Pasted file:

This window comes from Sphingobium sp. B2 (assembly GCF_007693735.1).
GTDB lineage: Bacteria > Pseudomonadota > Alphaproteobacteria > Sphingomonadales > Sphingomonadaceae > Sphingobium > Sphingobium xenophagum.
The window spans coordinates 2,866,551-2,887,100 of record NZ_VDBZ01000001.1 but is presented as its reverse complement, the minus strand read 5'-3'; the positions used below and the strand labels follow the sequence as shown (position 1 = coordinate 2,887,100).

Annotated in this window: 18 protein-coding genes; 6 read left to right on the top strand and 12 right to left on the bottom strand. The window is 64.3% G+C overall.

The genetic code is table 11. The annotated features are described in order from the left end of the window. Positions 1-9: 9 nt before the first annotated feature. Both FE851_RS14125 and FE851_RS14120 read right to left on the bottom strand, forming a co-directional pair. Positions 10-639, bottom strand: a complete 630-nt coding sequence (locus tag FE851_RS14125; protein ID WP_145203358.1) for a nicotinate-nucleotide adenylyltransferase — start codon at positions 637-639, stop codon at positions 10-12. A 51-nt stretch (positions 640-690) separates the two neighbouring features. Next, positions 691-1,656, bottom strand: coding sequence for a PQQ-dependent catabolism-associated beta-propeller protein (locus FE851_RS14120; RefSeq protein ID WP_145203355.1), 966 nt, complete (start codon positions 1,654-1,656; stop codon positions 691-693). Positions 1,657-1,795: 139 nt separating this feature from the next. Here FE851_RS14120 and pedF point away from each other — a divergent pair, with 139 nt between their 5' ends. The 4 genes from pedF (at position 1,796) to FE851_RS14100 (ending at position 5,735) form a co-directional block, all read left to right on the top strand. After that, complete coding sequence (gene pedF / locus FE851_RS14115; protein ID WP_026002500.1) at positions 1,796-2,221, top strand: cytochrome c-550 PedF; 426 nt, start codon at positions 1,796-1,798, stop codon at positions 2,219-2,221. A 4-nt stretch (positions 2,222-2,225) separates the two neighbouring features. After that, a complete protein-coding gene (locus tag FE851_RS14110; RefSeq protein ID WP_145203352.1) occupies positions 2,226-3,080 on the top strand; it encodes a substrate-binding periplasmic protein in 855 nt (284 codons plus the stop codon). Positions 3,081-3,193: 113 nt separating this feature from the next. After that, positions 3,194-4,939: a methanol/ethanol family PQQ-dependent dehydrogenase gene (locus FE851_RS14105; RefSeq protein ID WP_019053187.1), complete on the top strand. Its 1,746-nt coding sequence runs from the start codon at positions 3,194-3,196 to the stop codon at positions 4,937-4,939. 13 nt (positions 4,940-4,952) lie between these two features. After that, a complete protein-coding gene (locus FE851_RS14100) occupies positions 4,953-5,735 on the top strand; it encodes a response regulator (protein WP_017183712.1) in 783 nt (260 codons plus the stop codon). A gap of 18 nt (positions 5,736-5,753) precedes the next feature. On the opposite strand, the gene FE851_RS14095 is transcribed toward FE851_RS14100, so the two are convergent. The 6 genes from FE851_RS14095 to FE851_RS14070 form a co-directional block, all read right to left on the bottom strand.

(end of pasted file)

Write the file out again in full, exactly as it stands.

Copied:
This window comes from Sphingobium sp. B2 (assembly GCF_007693735.1).
GTDB lineage: Bacteria > Pseudomonadota > Alphaproteobacteria > Sphingomonadales > Sphingomonadaceae > Sphingobium > Sphingobium xenophagum.
The window spans coordinates 2,866,551-2,887,100 of record NZ_VDBZ01000001.1 but is presented as its reverse complement, the minus strand read 5'-3'; the positions used below and the strand labels follow the sequence as shown (position 1 = coordinate 2,887,100).

Annotated in this window: 18 protein-coding genes; 6 read left to right on the top strand and 12 right to left on the bottom strand. The window is 64.3% G+C overall.

The genetic code is table 11. The annotated features are described in order from the left end of the window. Positions 1-9: 9 nt before the first annotated feature. Both FE851_RS14125 and FE851_RS14120 read right to left on the bottom strand, forming a co-directional pair. Positions 10-639, bottom strand: a complete 630-nt coding sequence (locus tag FE851_RS14125; protein ID WP_145203358.1) for a nicotinate-nucleotide adenylyltransferase — start codon at positions 637-639, stop codon at positions 10-12. A 51-nt stretch (positions 640-690) separates the two neighbouring features. Next, positions 691-1,656, bottom strand: coding sequence for a PQQ-dependent catabolism-associated beta-propeller protein (locus FE851_RS14120; RefSeq protein ID WP_145203355.1), 966 nt, complete (start codon positions 1,654-1,656; stop codon positions 691-693). Positions 1,657-1,795: 139 nt separating this feature from the next. Here FE851_RS14120 and pedF point away from each other — a divergent pair, with 139 nt between their 5' ends. The 4 genes from pedF (at position 1,796) to FE851_RS14100 (ending at position 5,735) form a co-directional block, all read left to right on the top strand. After that, complete coding sequence (gene pedF / locus FE851_RS14115; protein ID WP_026002500.1) at positions 1,796-2,221, top strand: cytochrome c-550 PedF; 426 nt, start codon at positions 1,796-1,798, stop codon at positions 2,219-2,221. A 4-nt stretch (positions 2,222-2,225) separates the two neighbouring features. After that, a complete protein-coding gene (locus tag FE851_RS14110; RefSeq protein ID WP_145203352.1) occupies positions 2,226-3,080 on the top strand; it encodes a substrate-binding periplasmic protein in 855 nt (284 codons plus the stop codon). Positions 3,081-3,193: 113 nt separating this feature from the next. After that, positions 3,194-4,939: a methanol/ethanol family PQQ-dependent dehydrogenase gene (locus FE851_RS14105; RefSeq protein ID WP_019053187.1), complete on the top strand. Its 1,746-nt coding sequence runs from the start codon at positions 3,194-3,196 to the stop codon at positions 4,937-4,939. 13 nt (positions 4,940-4,952) lie between these two features. After that, a complete protein-coding gene (locus FE851_RS14100) occupies positions 4,953-5,735 on the top strand; it encodes a response regulator (protein WP_017183712.1) in 783 nt (260 codons plus the stop codon). A gap of 18 nt (positions 5,736-5,753) precedes the next feature. On the opposite strand, the gene FE851_RS14095 is transcribed toward FE851_RS14100, so the two are convergent. The 6 genes from FE851_RS14095 to FE851_RS14070 form a co-directional block, all read right to left on the bottom strand.